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WHAT YOU NEED TO KNOW:
What is shoulder bursitis?
Shoulder bursitis is inflammation of the bursa in your shoulder. The bursa is a fluid-filled sac that acts as a cushion between a bone and a tendon. A tendon is a cord of strong tissue that connects muscles to bones.
What causes shoulder bursitis?
- An injury, such as a fall
- Bacterial infection
- Overuse of the shoulder, such as when you paint, swim, or play tennis
- Bony growths that rub against and irritate the bursa and tendons
What are the signs and symptoms of shoulder bursitis?
- Pain when you move your shoulder or raise your arm over your head
- Trouble moving your arm and shoulder
- Redness or swelling
- Crunching or popping when you move your shoulder
- Shoulder and arm weakness
How is shoulder bursitis diagnosed?
Your healthcare provider will examine your shoulder and ask about your injury or activities. You may need any of the following:
- Blood tests may be done to check for infection. Healthcare providers may also check for other causes of your bursitis, such as rheumatoid arthritis.
- An x-ray, ultrasound, or MRI may show inflammation of your bursa, tissue damage, or arthritis. You may be given contrast liquid to help the tissues in your shoulder show up better in the pictures. Tell the healthcare provider if you have ever had an allergic reaction to contrast liquid. Do not enter the MRI room with anything metal. Metal can cause serious injury. Tell the healthcare provider if you have any metal in or on your body.
- A fluid culture may be done. Healthcare providers use a needle to drain fluid from your bursa. The fluid will be sent to a lab and tested for infection. Removal of bursa fluid may also help relieve your symptoms.
How is shoulder bursitis treated?
- NSAIDs , such as ibuprofen, help decrease swelling, pain, and fever. This medicine is available with or without a doctor's order. NSAIDs can cause stomach bleeding or kidney problems in certain people. If you take blood thinner medicine, always ask if NSAIDs are safe for you. Always read the medicine label and follow directions. Do not give these medicines to children under 6 months of age without direction from your child's healthcare provider.
- Antibiotics help treat or prevent a bacterial infection.
- A steroid injection will help decrease pain and swelling.
- A bursectomy is surgery to remove your bursa. It may done if other treatments do not work.
How can I manage my symptoms?
- Rest your shoulder as much as possible to decrease pain and swelling. Slowly start to do more each day. Return to your daily activities as directed.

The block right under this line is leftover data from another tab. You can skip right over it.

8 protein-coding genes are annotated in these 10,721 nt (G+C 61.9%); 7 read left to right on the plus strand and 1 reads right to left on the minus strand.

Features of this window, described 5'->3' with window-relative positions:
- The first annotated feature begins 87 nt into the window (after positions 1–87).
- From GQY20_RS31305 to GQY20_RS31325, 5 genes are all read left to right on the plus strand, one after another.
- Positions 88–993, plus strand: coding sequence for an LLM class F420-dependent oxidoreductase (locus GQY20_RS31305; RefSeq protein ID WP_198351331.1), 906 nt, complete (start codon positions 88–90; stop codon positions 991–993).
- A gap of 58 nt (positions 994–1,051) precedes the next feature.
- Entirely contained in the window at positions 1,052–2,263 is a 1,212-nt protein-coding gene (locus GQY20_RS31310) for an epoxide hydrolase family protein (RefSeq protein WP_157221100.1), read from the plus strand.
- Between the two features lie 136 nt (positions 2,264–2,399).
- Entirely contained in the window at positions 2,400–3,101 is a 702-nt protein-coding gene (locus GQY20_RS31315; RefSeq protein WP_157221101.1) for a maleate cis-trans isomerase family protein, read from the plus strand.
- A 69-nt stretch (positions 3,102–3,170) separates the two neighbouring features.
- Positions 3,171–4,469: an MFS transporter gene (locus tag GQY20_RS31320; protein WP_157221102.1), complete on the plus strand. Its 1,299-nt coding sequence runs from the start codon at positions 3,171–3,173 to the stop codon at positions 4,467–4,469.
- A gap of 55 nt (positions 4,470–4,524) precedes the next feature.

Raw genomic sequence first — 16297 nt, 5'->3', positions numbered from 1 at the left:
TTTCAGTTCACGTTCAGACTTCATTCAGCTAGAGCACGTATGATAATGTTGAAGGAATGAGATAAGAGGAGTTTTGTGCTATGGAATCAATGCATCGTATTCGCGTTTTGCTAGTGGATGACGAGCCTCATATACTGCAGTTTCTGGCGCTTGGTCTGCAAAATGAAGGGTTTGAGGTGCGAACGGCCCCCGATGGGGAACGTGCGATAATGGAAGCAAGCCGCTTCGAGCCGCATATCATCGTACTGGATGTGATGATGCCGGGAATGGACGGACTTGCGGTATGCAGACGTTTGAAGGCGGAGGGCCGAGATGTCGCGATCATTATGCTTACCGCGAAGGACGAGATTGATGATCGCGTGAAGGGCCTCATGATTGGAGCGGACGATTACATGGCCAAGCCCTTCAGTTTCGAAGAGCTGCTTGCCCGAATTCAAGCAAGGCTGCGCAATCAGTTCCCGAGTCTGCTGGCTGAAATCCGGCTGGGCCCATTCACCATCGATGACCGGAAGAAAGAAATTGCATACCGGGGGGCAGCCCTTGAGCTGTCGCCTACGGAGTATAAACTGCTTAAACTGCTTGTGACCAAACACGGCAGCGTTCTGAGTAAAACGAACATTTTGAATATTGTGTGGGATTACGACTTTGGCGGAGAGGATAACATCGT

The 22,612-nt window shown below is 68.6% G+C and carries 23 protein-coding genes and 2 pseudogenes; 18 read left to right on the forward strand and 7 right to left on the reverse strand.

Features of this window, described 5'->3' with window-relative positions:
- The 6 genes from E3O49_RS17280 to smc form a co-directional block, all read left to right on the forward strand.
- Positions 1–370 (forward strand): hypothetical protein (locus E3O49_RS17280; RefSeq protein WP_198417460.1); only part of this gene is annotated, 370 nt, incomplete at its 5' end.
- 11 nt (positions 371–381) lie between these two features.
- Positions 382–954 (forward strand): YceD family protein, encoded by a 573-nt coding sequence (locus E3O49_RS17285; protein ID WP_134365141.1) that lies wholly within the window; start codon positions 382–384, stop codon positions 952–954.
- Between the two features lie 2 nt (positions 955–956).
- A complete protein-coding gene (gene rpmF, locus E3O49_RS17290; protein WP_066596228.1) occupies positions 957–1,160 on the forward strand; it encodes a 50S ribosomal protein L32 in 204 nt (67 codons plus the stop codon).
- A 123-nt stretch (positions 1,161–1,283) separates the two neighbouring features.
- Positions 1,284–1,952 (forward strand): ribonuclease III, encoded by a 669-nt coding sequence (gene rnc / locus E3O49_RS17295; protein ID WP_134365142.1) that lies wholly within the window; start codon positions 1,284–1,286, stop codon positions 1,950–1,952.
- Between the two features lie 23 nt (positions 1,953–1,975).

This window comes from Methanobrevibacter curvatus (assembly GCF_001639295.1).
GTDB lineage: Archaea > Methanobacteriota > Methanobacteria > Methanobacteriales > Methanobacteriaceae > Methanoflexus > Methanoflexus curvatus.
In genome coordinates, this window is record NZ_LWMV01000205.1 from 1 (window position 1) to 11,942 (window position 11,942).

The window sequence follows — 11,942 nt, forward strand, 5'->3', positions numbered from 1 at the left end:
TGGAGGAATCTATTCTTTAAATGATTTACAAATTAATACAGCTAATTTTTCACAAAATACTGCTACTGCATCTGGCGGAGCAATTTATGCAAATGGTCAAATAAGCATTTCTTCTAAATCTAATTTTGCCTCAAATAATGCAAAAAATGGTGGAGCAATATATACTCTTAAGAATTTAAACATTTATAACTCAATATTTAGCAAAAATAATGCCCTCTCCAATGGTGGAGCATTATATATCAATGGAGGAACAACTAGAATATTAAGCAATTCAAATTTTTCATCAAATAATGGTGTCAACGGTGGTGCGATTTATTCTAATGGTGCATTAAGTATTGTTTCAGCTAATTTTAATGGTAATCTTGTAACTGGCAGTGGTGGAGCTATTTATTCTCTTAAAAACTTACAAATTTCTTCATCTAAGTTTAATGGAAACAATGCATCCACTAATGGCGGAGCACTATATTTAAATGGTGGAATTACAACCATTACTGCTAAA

- Apply ice on your shoulder for 15 to 20 minutes every hour or as directed. Use an ice pack, or put crushed ice in a plastic bag. Cover it with a towel before you apply it. Ice helps prevent tissue damage and decreases swelling and pain.
- Apply heat on your shoulder for 20 to 30 minutes every 2 hours for as many days as directed. Heat helps decrease pain and muscle spasms.
- Find a comfortable sleep position. Sleep on the side that is not injured. You may be more comfortable if you sleep on your stomach or back.
- Go to physical therapy as directed. A physical therapist teaches you exercises to help improve movement and strength, and to decrease pain.
How can I prevent shoulder bursitis?
Always warm up and stretch before you exercise. This will help loosen your muscles and decrease stress on your shoulder. Cool down after you exercise.
When should I contact my healthcare provider?
- You have increased redness, pain, and swelling.
- Your symptoms do not improve with treatment.
- You have a fever.
- You have questions or concerns about your condition or care.
Care AgreementYou have the right to help plan your care. Learn about your health condition and how it may be treated. Discuss treatment options with your caregivers to decide what care you want to receive. You always have the right to refuse treatment. The above information is an educational aid only. It is not intended as medical advice for individual conditions or treatments. Talk to your doctor, nurse or pharmacist before following any medical regimen to see if it is safe and effective for you.
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The above information is an educational aid only. It is not intended as medical advice for individual conditions or treatments. Talk to your doctor, nurse or pharmacist before following any medical regimen to see if it is safe and effective for you.